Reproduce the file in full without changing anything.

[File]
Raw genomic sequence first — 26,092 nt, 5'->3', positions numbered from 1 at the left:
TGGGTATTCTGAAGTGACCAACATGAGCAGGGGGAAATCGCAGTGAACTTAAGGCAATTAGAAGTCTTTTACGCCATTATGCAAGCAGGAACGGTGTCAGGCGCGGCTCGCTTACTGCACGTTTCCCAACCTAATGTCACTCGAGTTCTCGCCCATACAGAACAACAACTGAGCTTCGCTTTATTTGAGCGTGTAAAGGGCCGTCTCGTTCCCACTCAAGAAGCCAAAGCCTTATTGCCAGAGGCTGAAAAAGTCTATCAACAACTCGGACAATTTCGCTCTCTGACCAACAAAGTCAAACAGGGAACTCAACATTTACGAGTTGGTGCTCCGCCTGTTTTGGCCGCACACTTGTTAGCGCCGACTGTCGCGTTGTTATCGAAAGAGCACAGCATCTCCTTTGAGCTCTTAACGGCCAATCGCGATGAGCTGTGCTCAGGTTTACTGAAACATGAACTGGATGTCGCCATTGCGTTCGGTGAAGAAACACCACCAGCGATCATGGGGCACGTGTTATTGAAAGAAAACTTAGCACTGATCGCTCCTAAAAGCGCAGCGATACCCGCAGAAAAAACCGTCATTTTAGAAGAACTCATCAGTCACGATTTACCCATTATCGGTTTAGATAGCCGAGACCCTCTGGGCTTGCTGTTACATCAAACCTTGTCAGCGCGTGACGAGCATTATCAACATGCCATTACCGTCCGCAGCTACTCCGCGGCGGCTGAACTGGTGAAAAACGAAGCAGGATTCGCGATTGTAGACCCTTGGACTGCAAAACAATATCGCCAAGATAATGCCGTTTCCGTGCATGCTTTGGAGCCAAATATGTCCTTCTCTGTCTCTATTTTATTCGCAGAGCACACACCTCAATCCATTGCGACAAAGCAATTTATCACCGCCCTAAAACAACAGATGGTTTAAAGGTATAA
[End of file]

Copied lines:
Raw genomic sequence first — 26,092 nt, 5'->3', positions numbered from 1 at the left:
TGGGTATTCTGAAGTGACCAACATGAGCAGGGGGAAATCGCAGTGAACTTAAGGCAATTAGAAGTCTTTTACGCCATTATGCAAGCAGGAACGGTGTCAGGCGCGGCTCGCTTACTGCACGTTTCCCAACCTAATGTCACTCGAGTTCTCGCCCATACAGAACAACAACTGAGCTTCGCTTTATTTGAGCGTGTAAAGGGCCGTCTCGTTCCCACTCAAGAAGCCAAAGCCTTATTGCCAGAGGCTGAAAAAGTCTATCAACAACTCGGACAATTTCGCTCTCTGACCAACAAAGTCAAACAGGGAACTCAACATTTACGAGTTGGTGCTCCGCCTGTTTTGGCCGCACACTTGTTAGCGCCGACTGTCGCGTTGTTATCGAAAGAGCACAGCATCTCCTTTGAGCTCTTAACGGCCAATCGCGATGAGCTGTGCTCAGGTTTACTGAAACATGAACTGGATGTCGCCATTGCGTTCGGTGAAGAAACACCACCAGCGATCATGGGGCACGTGTTATTGAAAGAAAACTTAGCACTGATCGCTCCTAAAAGCGCAGCGATACCCGCAGAAAAAACCGTCATTTTAGAAGAACTCATCAGTCACGATTTACCCATTATCGGTTTAGATAGCCGAGACCCTCTGGGCTTGCTGTTACATCAAACCTTGTCAGCGCGTGACGAGCATTATCAACATGCCATTACCGTCCGCAGCTACTCCGCGGCGGCTGAACTGGTGAAAAACGAAGCAGGATTCGCGATTGTAGACCCTTGGACTGCAAAACAATATCGCCAAGATAATGCCGTTTCCGTGCATGCTTTGGAGCCAAATATGTCCTTCTCTGTCTCTATTTTATTCGCAGAGCACACACCTCAATCCATTGCGACAAAGCAATTTATCACCGCCCTAAAACAACAGATGGTTTAAAGGTATAA